James Cameron is currently completing a new movie, Avatar, his first feature film since his blockbuster Titanic, which was filmed in 1997. Cameron began the shoot of the new movie with virtual photography (don’t ask me quite what that is), following it up with live-action work. Let’s hope the cast aren’t ‘animated’ in the same way those in Beowolf were.
Cameron wrote the screenplay for the movie as well. It’s the story of a wounded marine who’s sent to the faraway planet of Pandora against his wishes, and finds himself caught up in a battle for survival with the planet's inhabitants.
The 52-year-old Cameron has spent years researching and developing the new filming techniques needed to create the movie's $190 million hybrid of action and animation, and he claims he's been "the busiest unemployed director in Hollywood." He says, "We're going to blow you to the back wall of the theatre in a way you haven't seen for a long time. My goal is to rekindle those amazing mystical moments my generation felt when we first saw 2001: A Space Odyssey or the next generation's Star Wars. It took me 10 years to find something hard enough to be interesting." The sci-fi epic is due to be released in 2009.
Well, at the moment the most interesting factor about the movie is Sigourney Weaver, who can be guaranteed to light up any scene she’s in. Cameron was a brilliant director when he made The Terminator series, but Titanic, in spite of its enormous popularity, leaves me cold: it has some of the worst acting this side of the silent movies, and even Kate Winslet and Di Caprio barely make their scenes work. The whole thing got overloaded with technical stuff and spectacular effects, to my way of thinking. And it was so long: it could have done with a dose of lipovox to thin it down!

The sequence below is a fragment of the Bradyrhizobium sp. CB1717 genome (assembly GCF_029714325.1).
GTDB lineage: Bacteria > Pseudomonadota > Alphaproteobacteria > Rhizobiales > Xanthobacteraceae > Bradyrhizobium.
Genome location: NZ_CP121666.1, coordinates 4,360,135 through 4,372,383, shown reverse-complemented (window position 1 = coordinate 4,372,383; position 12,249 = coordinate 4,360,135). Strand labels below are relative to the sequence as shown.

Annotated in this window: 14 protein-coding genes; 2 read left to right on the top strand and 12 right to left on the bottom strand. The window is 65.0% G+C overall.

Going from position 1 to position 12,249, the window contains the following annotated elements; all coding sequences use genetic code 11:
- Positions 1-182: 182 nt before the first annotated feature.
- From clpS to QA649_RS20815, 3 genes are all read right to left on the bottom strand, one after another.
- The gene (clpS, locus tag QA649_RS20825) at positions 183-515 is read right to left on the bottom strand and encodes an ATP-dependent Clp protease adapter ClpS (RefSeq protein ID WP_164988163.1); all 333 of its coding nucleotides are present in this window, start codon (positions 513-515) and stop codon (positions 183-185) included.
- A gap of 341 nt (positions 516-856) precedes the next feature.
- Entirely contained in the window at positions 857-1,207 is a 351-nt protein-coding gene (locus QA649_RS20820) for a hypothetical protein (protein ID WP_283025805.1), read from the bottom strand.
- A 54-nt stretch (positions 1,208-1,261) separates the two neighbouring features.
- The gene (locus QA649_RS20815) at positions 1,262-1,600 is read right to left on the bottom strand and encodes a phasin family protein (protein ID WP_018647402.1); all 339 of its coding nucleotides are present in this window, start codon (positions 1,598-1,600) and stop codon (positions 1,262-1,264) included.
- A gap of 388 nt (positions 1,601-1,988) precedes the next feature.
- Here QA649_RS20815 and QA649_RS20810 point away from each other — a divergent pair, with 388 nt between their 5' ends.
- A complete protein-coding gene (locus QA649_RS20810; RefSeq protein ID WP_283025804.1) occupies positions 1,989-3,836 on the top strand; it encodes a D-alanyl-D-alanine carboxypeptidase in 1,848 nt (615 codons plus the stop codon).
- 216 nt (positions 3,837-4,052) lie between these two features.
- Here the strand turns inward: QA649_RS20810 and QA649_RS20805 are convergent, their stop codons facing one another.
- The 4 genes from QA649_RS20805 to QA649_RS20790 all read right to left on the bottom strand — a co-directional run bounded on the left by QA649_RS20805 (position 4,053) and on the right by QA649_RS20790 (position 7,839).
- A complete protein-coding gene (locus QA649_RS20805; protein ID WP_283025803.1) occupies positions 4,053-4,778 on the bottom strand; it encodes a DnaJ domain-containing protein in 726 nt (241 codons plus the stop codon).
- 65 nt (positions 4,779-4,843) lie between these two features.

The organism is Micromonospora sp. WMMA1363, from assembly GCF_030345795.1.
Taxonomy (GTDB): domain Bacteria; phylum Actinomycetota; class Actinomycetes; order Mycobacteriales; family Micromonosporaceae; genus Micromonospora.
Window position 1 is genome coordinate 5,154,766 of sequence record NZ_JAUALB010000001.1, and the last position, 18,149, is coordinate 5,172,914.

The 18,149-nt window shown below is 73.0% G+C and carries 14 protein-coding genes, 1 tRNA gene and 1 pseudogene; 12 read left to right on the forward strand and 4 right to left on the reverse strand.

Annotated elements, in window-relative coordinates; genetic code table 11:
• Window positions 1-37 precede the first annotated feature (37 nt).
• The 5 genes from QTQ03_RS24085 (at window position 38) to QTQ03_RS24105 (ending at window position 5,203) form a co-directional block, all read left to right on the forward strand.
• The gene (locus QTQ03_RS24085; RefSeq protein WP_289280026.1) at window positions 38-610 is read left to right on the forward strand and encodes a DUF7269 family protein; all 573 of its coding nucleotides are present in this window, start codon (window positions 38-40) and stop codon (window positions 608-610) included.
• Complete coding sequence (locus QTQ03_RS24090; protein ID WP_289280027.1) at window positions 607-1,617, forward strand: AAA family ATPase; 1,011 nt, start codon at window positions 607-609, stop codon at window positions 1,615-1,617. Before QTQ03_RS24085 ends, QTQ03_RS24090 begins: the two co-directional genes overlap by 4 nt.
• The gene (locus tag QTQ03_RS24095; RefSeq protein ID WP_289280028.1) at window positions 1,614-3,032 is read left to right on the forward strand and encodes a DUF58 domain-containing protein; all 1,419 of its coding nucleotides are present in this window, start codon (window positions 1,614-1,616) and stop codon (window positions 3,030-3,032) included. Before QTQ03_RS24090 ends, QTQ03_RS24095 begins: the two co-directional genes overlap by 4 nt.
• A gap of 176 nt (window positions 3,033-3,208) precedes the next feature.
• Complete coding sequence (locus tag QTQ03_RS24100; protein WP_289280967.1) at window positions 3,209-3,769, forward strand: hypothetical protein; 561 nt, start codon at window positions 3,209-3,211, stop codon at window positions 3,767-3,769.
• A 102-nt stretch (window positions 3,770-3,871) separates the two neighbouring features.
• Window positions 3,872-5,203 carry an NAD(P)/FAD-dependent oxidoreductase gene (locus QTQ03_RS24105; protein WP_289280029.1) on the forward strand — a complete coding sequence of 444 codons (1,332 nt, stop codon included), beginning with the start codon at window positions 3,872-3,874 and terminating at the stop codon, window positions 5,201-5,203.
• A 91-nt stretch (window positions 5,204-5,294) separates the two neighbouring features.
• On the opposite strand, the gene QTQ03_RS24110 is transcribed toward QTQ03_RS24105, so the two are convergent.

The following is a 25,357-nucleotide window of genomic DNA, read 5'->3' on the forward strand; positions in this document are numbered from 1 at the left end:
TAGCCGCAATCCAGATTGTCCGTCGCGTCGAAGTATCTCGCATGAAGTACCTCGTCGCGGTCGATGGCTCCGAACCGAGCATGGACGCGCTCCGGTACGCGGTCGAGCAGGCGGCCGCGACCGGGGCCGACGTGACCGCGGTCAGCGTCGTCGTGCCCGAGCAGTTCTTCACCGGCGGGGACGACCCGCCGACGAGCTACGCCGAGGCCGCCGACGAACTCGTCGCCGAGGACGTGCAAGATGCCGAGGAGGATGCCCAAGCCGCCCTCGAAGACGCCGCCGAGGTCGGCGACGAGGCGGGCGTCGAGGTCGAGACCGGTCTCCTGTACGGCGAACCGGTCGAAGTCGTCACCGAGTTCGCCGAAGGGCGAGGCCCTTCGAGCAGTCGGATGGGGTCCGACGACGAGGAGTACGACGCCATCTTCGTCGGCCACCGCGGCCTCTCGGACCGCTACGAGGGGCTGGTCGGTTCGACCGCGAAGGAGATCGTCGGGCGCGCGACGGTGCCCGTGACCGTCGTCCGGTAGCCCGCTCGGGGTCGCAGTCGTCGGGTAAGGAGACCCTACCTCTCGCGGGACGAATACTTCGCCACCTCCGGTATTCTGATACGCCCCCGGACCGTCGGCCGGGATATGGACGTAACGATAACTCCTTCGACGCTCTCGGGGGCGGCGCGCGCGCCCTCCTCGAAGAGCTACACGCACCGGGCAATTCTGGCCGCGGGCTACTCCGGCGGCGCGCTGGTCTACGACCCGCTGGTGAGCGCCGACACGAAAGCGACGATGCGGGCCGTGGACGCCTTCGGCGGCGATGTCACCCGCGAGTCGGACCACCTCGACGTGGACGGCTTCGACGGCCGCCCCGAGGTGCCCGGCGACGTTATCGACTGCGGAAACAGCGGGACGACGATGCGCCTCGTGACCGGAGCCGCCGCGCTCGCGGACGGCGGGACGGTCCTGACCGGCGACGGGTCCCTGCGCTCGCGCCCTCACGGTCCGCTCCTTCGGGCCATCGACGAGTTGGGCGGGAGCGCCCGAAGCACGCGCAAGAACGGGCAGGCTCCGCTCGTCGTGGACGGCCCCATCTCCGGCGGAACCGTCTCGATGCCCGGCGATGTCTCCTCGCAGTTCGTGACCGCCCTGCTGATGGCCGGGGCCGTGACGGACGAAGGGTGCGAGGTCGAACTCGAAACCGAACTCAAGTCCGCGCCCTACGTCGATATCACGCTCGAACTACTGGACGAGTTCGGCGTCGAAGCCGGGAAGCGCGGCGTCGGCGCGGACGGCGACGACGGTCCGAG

And I can remember my first viewing of 2001. Like millions of others, it was a revelation – or so it seemed until you tried to figure out what the heck it was all about. Seeing some of it again in recent years confirms my opinion that it should join Titanic in the Most Overrated Movies of All Time Lists. It’s even worse in terms of length than Titanic (where at least there’s something happening most of the time), the acting is non-existent because there aren’t any characters in it, and Hal is about the only interesting bit of the story.